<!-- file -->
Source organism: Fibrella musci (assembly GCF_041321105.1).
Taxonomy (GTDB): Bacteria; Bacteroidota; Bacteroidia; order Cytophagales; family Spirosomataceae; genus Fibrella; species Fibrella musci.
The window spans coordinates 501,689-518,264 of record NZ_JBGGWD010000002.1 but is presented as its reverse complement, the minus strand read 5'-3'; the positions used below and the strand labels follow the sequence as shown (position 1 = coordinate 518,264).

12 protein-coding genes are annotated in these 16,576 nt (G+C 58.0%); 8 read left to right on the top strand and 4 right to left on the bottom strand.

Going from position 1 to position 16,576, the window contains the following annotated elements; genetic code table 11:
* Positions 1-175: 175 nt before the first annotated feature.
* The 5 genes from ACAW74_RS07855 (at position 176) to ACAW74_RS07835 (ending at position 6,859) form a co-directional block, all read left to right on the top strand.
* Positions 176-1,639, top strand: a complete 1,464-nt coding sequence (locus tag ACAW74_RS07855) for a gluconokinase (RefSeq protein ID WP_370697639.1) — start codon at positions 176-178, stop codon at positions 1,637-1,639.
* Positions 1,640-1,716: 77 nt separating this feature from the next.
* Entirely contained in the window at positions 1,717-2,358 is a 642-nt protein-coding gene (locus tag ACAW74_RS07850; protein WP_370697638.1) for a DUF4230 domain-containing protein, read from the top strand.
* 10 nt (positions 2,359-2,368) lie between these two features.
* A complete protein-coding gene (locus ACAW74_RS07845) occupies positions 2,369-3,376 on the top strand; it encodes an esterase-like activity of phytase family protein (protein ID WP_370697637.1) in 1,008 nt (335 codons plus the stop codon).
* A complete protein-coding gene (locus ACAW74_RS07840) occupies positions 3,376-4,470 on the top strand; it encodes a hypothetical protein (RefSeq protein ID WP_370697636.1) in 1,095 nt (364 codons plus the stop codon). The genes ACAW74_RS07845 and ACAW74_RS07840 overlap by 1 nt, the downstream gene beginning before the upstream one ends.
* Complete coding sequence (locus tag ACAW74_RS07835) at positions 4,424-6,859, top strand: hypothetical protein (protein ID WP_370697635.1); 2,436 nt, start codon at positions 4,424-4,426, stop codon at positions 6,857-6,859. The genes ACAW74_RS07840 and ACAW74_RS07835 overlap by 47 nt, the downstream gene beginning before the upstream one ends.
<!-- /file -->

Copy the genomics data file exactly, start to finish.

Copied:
Source organism: Fibrella musci (assembly GCF_041321105.1).
Taxonomy (GTDB): Bacteria; Bacteroidota; Bacteroidia; order Cytophagales; family Spirosomataceae; genus Fibrella; species Fibrella musci.
The window spans coordinates 501,689-518,264 of record NZ_JBGGWD010000002.1 but is presented as its reverse complement, the minus strand read 5'-3'; the positions used below and the strand labels follow the sequence as shown (position 1 = coordinate 518,264).

12 protein-coding genes are annotated in these 16,576 nt (G+C 58.0%); 8 read left to right on the top strand and 4 right to left on the bottom strand.

Going from position 1 to position 16,576, the window contains the following annotated elements; genetic code table 11:
* Positions 1-175: 175 nt before the first annotated feature.
* The 5 genes from ACAW74_RS07855 (at position 176) to ACAW74_RS07835 (ending at position 6,859) form a co-directional block, all read left to right on the top strand.
* Positions 176-1,639, top strand: a complete 1,464-nt coding sequence (locus tag ACAW74_RS07855) for a gluconokinase (RefSeq protein ID WP_370697639.1) — start codon at positions 176-178, stop codon at positions 1,637-1,639.
* Positions 1,640-1,716: 77 nt separating this feature from the next.
* Entirely contained in the window at positions 1,717-2,358 is a 642-nt protein-coding gene (locus tag ACAW74_RS07850; protein WP_370697638.1) for a DUF4230 domain-containing protein, read from the top strand.
* 10 nt (positions 2,359-2,368) lie between these two features.
* A complete protein-coding gene (locus ACAW74_RS07845) occupies positions 2,369-3,376 on the top strand; it encodes an esterase-like activity of phytase family protein (protein ID WP_370697637.1) in 1,008 nt (335 codons plus the stop codon).
* A complete protein-coding gene (locus ACAW74_RS07840) occupies positions 3,376-4,470 on the top strand; it encodes a hypothetical protein (RefSeq protein ID WP_370697636.1) in 1,095 nt (364 codons plus the stop codon). The genes ACAW74_RS07845 and ACAW74_RS07840 overlap by 1 nt, the downstream gene beginning before the upstream one ends.
* Complete coding sequence (locus tag ACAW74_RS07835) at positions 4,424-6,859, top strand: hypothetical protein (protein ID WP_370697635.1); 2,436 nt, start codon at positions 4,424-4,426, stop codon at positions 6,857-6,859. The genes ACAW74_RS07840 and ACAW74_RS07835 overlap by 47 nt, the downstream gene beginning before the upstream one ends.